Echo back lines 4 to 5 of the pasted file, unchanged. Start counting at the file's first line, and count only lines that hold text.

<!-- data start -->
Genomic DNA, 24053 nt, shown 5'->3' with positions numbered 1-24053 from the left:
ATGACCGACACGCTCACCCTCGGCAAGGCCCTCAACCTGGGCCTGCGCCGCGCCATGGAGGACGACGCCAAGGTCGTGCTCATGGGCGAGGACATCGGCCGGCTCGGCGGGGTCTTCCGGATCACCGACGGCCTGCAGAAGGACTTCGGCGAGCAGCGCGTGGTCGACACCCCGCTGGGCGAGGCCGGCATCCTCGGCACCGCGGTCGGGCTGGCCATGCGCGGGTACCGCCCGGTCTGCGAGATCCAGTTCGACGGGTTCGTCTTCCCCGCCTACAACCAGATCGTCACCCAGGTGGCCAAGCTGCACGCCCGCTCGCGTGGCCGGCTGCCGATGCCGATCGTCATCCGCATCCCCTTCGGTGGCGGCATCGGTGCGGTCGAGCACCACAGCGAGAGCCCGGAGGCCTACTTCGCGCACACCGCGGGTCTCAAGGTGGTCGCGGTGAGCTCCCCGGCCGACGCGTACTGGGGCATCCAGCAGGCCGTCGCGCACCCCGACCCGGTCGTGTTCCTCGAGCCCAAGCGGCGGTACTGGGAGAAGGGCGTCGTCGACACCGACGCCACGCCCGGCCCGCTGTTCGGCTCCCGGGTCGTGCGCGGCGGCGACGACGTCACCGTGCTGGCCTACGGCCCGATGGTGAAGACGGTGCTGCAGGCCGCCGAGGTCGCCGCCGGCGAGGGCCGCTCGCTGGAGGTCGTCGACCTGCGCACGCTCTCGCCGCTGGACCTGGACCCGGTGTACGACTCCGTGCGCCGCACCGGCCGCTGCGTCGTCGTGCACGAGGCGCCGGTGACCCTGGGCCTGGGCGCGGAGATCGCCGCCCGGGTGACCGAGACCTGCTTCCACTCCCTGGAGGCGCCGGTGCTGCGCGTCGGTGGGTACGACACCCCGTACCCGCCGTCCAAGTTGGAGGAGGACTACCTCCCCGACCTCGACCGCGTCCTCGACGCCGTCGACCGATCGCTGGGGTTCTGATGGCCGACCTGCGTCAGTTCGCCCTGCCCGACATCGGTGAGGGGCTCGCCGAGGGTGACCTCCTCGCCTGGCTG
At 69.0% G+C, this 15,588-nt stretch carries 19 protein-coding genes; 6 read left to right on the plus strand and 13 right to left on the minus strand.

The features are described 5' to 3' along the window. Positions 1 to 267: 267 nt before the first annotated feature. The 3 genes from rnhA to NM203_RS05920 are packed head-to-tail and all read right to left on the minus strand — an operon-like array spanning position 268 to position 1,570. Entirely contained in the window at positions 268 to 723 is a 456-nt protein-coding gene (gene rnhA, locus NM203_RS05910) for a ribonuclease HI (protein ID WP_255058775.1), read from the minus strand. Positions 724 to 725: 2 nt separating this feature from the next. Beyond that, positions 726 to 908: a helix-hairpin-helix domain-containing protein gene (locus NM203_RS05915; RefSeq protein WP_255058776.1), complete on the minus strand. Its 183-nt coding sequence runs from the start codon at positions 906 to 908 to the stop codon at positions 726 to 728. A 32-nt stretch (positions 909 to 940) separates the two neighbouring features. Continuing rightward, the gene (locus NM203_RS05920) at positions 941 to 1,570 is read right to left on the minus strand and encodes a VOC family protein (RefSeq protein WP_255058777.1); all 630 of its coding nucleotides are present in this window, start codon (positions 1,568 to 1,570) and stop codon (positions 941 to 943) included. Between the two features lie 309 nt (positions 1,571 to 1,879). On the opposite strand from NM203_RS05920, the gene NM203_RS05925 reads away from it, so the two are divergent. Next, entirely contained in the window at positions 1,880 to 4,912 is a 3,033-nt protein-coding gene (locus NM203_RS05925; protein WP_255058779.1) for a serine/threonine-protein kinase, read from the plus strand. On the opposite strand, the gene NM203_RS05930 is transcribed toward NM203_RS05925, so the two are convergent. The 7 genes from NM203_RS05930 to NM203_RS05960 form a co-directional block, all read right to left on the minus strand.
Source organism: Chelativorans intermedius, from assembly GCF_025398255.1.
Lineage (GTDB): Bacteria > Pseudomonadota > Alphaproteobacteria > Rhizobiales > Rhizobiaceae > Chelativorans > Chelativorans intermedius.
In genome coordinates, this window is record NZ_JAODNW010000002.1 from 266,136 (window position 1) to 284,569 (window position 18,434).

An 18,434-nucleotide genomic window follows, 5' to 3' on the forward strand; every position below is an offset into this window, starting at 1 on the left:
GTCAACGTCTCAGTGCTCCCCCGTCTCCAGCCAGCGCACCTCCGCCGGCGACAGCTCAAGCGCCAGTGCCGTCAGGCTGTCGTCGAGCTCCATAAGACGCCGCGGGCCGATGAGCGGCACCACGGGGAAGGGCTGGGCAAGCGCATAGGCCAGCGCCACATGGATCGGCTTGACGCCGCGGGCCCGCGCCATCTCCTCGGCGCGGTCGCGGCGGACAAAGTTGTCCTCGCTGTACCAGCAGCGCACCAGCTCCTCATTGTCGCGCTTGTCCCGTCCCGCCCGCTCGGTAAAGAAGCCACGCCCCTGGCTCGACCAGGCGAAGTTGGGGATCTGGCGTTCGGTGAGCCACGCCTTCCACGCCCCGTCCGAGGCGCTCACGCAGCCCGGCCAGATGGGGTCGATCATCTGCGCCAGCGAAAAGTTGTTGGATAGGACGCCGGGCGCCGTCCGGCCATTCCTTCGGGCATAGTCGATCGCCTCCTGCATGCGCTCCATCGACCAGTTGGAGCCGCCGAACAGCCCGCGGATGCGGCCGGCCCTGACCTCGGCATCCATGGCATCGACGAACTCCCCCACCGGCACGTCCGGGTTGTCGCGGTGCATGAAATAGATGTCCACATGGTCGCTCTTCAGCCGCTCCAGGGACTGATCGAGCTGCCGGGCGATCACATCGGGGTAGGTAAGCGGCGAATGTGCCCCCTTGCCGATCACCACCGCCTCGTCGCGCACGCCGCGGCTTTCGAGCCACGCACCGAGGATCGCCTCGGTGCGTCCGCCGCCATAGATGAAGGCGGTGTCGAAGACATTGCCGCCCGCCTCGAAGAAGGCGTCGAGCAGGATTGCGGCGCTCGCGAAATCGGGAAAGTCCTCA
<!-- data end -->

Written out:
The features are described 5' to 3' along the window. Positions 1 to 267: 267 nt before the first annotated feature. The 3 genes from rnhA to NM203_RS05920 are packed head-to-tail and all read right to left on the minus strand — an operon-like array spanning position 268 to position 1,570. Entirely contained in the window at positions 268 to 723 is a 456-nt protein-coding gene (gene rnhA, locus NM203_RS05910) for a ribonuclease HI (protein ID WP_255058775.1), read from the minus strand. Positions 724 to 725: 2 nt separating this feature from the next. Beyond that, positions 726 to 908: a helix-hairpin-helix domain-containing protein gene (locus NM203_RS05915; RefSeq protein WP_255058776.1), complete on the minus strand. Its 183-nt coding sequence runs from the start codon at positions 906 to 908 to the stop codon at positions 726 to 728. A 32-nt stretch (positions 909 to 940) separates the two neighbouring features. Continuing rightward, the gene (locus NM203_RS05920) at positions 941 to 1,570 is read right to left on the minus strand and encodes a VOC family protein (RefSeq protein WP_255058777.1); all 630 of its coding nucleotides are present in this window, start codon (positions 1,568 to 1,570) and stop codon (positions 941 to 943) included. Between the two features lie 309 nt (positions 1,571 to 1,879). On the opposite strand from NM203_RS05920, the gene NM203_RS05925 reads away from it, so the two are divergent. Next, entirely contained in the window at positions 1,880 to 4,912 is a 3,033-nt protein-coding gene (locus NM203_RS05925; protein WP_255058779.1) for a serine/threonine-protein kinase, read from the plus strand. On the opposite strand, the gene NM203_RS05930 is transcribed toward NM203_RS05925, so the two are convergent. The 7 genes from NM203_RS05930 to NM203_RS05960 form a co-directional block, all read right to left on the minus strand.
Source organism: Chelativorans intermedius, from assembly GCF_025398255.1.